There some weird stuff here. For example, there's a Michael P. Murphy, which is exactly my brother's name. He will be happy to know that he outranked Tom 1: A fifth sergeant to Tom's mere Private.
Now there's a new Tom and Mike P Murphy. Does this mean that the robot war starts soon?
Proving admissibility of cut is a polynomial time problem: it's O(c * j * r^2), where c is the number of contexts, j the number of judgments, and r the number of rules. But you have to do all that by hand. It is a relaxing process, in a way, like programming or putting stamps on envelopes. My current progress: 675 of 1764 cases. (Of course, in practice many cases are the same or don't apply, so it goes a bit faster than you might think! ;))
Here's a weird thing. My bathroom is not really a paragon of lickable-cleanliness (whose is?) but it's no Grand Central Station, either. Nonetheless, sometimes a mushroom grows in one specific spot in the grout by the bathtub. It pops up quick, like two days!
I guess I'm the kind of guy who thinks that's pretty cool, even though I pull it out and then pour bleach all over the spot. Here's a nice image of it.
Through random clicking this morning I found, by amazing chance, the answer to a puzzle that had been vexing me very slightly for ages. What was that weird show with the fly-head guy that I saw like one episode of when I was 10?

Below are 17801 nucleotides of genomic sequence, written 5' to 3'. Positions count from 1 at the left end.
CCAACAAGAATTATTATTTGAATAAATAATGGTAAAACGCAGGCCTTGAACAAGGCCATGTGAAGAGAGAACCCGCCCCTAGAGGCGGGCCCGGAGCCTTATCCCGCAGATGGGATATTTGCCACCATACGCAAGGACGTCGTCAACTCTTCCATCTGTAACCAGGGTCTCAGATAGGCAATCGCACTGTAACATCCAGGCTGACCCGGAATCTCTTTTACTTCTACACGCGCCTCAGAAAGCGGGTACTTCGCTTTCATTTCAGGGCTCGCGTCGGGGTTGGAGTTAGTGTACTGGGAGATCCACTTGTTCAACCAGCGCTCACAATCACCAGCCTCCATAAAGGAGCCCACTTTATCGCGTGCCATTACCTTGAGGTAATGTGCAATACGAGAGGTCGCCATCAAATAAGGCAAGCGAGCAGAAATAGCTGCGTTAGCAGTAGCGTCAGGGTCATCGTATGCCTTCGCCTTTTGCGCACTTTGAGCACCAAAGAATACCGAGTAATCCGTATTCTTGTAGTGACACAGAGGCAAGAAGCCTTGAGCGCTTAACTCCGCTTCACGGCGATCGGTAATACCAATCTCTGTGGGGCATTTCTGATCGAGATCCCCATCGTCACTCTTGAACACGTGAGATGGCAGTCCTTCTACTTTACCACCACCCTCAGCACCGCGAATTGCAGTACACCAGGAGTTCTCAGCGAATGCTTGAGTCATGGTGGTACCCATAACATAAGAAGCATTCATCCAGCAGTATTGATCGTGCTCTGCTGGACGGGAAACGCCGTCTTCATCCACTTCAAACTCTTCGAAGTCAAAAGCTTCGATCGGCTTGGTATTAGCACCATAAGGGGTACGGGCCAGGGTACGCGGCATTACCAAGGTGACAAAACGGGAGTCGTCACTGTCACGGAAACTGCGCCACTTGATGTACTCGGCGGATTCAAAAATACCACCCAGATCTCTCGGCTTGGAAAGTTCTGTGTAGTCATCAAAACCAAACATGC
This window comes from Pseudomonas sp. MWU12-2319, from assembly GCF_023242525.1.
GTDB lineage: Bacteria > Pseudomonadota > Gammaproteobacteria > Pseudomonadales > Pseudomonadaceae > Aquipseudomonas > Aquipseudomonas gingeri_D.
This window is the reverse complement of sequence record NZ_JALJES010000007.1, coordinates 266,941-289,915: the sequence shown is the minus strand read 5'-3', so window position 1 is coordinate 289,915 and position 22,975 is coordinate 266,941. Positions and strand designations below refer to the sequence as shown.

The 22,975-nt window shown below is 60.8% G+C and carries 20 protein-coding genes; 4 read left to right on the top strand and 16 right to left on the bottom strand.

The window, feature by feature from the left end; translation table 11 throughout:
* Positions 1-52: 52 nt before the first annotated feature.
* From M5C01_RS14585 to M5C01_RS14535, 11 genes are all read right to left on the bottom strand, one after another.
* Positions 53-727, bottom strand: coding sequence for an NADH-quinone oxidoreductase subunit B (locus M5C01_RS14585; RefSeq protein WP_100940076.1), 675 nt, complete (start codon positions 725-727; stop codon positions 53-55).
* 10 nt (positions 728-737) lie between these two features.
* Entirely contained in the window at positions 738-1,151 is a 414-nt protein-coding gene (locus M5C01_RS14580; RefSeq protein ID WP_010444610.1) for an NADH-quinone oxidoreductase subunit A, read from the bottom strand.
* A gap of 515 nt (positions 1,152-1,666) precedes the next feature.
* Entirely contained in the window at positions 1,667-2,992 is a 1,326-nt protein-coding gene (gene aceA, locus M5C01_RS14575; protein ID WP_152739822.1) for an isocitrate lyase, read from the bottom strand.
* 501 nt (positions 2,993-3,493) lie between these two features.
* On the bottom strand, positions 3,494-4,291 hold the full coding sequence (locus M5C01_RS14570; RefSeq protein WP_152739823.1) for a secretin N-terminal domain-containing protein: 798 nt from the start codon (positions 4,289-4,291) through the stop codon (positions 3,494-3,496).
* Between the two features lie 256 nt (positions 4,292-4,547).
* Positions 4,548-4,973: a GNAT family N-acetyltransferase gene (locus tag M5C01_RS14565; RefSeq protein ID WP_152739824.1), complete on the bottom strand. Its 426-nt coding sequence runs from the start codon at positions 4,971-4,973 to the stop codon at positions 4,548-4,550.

The answer is Maniac Mansion, perhaps the only sitcom based on a videogame that lasted more than one season. And doesn't the fly-head guy look kinda like Rob Schneider?
Now it's time for the traditional monthly status update!
Later this month (on the 27th) I turn 24, which will begin the longest drought of prime ages that I have ever endured. Potential expensive birthday gift ideas: Car GPS unit, Canon macro lenses, ...
As mentioned before, I recently did a demo for my Hemlock Grid ML compiler. So I've shifted work from that now to 100% paper-and-pen theory stuff. I'm working on a symmetric modal lambda calculus for distributed computing. Once I figure out exactly what that means, well, I'll let you know.
Mike and I bought a bunch of video games. We have been playing NHL 2003, shooting for a perfect season with our ridiculously souped-up Pittsburgh Pirates team. This is the first videogame I've ever played that will actually pronounce your custom characters' names, as in, "Lemieux... passes the puck ... Tom shoots--SCORES!!!". If I had a really rare name like "Nefertiti" or "Skeletor" I might have slightly worse luck, at least until they figure out how to make a hockey commentator voice synthesis robot. I also got the ridiculously fast F-Zero GX. It's a good game, but the music is nowhere near what it was on the SNES, which is really sad. Nintendo has some kind of technology, I guess, which can take a perfect melody from any old game and then turn it into barely recognizable mush.
Since I haven't been programming for work, homebrew programming projects are flourishing. I have been hacking on my radar software a lot recently. This weekend I did some work on writing MIDI files so that I can build a digraph-based chord progression generator.